As a matter of established US constitutional law, Phillips’ First Amendment arguments—that making a cake for a gay wedding reception violates his free exercise of religion and violates his free expression because of the “expressive” character of baking—are farcical. (His legal brief likens his cakes to the works of Jackson Pollock and Piet Mondrian).

Certainly, American law rarely requires one to say or express something in particular, to support this policy or religion, etc. But Phillips was not asked to make a cake that expressed support for gay marriage. The cake was apolitical; it was the gay customers he turned his nose at, not a specific cake design, statement, shape, color, symbol, etc. All of the expressiveness is therefore incidental to his prejudices.

Moreover, well-settled legal precedent holds that businesses, in their commercial activity, cannot skirt an otherwise valid law simply because they engage in expressive activity or speech. This holds true for newspapers, broadcasters, law firms, non-denominational private schools, labor unions, civic clubs, photography studios, restaurants and professional organizations, all of which are prohibited from discriminating on the basis of race, gender and other categories.

Justice Kennedy touched on what a precedent would be set in the case of Phillips’ victory, asking US Solicitor General Francisco if Masterpiece Cakeshop could legally post a sign saying gay couples would not be served. Indeed, a ruling for Phillips could pave the way for discrimination in housing, insurance, education, lodging, recreation, employment or any number of contexts, provided that the discriminating enterprise could offer a justification based in religious belief.

The main thrust of Kennedy’s comments, however, was his condemnation of any court or state action based on “hostility to religion,” a sound bite for the extreme right-wing campaign to attack equality and secularism under the fig leaf of religious freedom.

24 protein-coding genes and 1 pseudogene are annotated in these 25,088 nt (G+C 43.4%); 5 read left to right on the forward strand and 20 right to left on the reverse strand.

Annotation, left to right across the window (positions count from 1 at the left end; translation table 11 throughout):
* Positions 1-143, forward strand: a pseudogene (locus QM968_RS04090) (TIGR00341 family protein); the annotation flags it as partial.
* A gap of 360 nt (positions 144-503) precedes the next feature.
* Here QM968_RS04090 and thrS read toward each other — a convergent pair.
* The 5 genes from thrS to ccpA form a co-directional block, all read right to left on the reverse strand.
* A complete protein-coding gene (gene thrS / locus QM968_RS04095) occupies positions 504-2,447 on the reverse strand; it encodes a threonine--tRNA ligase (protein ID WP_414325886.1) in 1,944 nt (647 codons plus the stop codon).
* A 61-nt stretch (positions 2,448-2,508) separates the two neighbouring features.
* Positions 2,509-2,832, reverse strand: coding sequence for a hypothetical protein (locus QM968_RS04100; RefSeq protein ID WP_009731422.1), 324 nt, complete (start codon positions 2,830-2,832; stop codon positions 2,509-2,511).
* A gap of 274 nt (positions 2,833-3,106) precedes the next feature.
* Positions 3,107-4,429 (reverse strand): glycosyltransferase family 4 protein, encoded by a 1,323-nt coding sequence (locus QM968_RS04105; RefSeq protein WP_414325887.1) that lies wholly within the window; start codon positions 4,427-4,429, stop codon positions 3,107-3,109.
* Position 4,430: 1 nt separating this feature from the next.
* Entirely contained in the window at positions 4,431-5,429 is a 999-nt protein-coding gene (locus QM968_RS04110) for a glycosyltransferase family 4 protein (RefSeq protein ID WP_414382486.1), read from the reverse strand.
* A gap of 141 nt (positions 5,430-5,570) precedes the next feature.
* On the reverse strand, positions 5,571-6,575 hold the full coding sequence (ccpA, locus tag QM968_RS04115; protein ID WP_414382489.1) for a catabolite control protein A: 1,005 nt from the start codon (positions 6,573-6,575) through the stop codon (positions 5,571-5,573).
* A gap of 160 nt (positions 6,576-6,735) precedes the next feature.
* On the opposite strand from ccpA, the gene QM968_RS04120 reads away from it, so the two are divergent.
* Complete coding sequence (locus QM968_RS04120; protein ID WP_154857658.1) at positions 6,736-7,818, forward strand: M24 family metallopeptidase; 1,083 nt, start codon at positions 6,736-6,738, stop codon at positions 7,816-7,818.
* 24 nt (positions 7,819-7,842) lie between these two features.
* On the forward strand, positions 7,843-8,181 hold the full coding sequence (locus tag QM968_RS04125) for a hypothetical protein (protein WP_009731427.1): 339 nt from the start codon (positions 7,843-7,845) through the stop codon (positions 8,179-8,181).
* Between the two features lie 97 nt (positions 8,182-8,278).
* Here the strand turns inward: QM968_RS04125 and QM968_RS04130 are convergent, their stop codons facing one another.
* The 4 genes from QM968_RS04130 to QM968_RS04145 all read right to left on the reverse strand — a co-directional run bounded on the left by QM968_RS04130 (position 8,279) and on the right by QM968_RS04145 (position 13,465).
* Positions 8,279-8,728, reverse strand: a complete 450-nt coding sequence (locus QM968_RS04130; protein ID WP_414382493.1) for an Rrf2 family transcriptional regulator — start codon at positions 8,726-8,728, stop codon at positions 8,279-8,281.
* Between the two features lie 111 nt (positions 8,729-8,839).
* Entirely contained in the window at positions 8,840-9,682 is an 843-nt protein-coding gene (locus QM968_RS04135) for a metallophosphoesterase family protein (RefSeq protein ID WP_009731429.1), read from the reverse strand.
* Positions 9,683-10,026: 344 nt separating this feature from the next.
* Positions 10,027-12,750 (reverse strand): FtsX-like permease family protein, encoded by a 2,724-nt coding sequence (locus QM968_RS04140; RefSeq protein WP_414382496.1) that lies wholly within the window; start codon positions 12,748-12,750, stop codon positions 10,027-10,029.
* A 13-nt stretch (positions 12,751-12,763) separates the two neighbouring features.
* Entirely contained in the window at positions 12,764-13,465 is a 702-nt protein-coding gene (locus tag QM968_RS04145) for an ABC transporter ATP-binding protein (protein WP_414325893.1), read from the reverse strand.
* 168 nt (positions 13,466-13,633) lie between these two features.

One must view the Masterpiece Cakeshop case as a political provocation and an attempt to twist and turn the US Constitution against itself. This viewpoint also holds that secularism is everywhere and always persecuting religious persons, a notion which contrasts starkly with the fact that religion plays an inflated and semi-official role in American public life.

Commercial speech and expression has, for most of American legal history, been treated as far less important than the speech and expression of individuals. More recent decisions in the Hobby Lobby and Citizens United cases have elevated private corporations, which legally are nothing more than fictitious persons, to a legal status higher than that of real people. Religious freedom formed the main argument for Hobby Lobby in its successful effort to deny birth control coverage to employees.

A ruling for Masterpiece Cakeshop would overturn a long line of Supreme Court decisions dating at least as far back as the 1950s and 1960s. In that period, the Supreme Court, under Chief Justice Earl Warren, made a series of landmark rulings that outlawed segregation based on race in most areas of social life, including businesses like hotels and restaurants. The great cases outlawing segregation include Brown v. Board of Education (1954), Heart of Atlanta Motel, Inc. v. United States (1964), and Newman v. Piggie Park Enterprises (1968).